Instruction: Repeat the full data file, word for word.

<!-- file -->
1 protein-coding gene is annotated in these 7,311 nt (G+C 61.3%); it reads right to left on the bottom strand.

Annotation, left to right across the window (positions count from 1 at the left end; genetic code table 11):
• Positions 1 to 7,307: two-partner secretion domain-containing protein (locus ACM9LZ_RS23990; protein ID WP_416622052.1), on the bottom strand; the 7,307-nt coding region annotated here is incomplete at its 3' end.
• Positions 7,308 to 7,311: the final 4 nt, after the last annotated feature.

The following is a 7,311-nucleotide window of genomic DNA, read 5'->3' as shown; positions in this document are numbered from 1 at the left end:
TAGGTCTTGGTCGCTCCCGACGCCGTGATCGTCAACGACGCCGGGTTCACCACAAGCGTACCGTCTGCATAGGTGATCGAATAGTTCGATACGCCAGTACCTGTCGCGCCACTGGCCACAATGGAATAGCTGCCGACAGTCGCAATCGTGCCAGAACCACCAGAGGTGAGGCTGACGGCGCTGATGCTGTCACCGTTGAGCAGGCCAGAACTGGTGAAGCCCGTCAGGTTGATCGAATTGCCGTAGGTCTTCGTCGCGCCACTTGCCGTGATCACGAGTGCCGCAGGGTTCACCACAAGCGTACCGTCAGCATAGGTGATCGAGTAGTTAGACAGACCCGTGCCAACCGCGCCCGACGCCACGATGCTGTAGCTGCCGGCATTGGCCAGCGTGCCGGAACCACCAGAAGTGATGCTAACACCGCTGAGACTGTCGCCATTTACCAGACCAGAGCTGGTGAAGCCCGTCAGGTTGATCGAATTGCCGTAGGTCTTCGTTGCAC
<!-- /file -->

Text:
1 protein-coding gene is annotated in these 7,311 nt (G+C 61.3%); it reads right to left on the bottom strand.

Annotation, left to right across the window (positions count from 1 at the left end; genetic code table 11):
• Positions 1 to 7,307: two-partner secretion domain-containing protein (locus ACM9LZ_RS23990; protein ID WP_416622052.1), on the bottom strand; the 7,307-nt coding region annotated here is incomplete at its 3' end.
• Positions 7,308 to 7,311: the final 4 nt, after the last annotated feature.

The following is a 7,311-nucleotide window of genomic DNA, read 5'->3' as shown; positions in this document are numbered from 1 at the left end:
TAGGTCTTGGTCGCTCCCGACGCCGTGATCGTCAACGACGCCGGGTTCACCACAAGCGTACCGTCTGCATAGGTGATCGAATAGTTCGATACGCCAGTACCTGTCGCGCCACTGGCCACAATGGAATAGCTGCCGACAGTCGCAATCGTGCCAGAACCACCAGAGGTGAGGCTGACGGCGCTGATGCTGTCACCGTTGAGCAGGCCAGAACTGGTGAAGCCCGTCAGGTTGATCGAATTGCCGTAGGTCTTCGTCGCGCCACTTGCCGTGATCACGAGTGCCGCAGGGTTCACCACAAGCGTACCGTCAGCATAGGTGATCGAGTAGTTAGACAGACCCGTGCCAACCGCGCCCGACGCCACGATGCTGTAGCTGCCGGCATTGGCCAGCGTGCCGGAACCACCAGAAGTGATGCTAACACCGCTGAGACTGTCGCCATTTACCAGACCAGAGCTGGTGAAGCCCGTCAGGTTGATCGAATTGCCGTAGGTCTTCGTTGCAC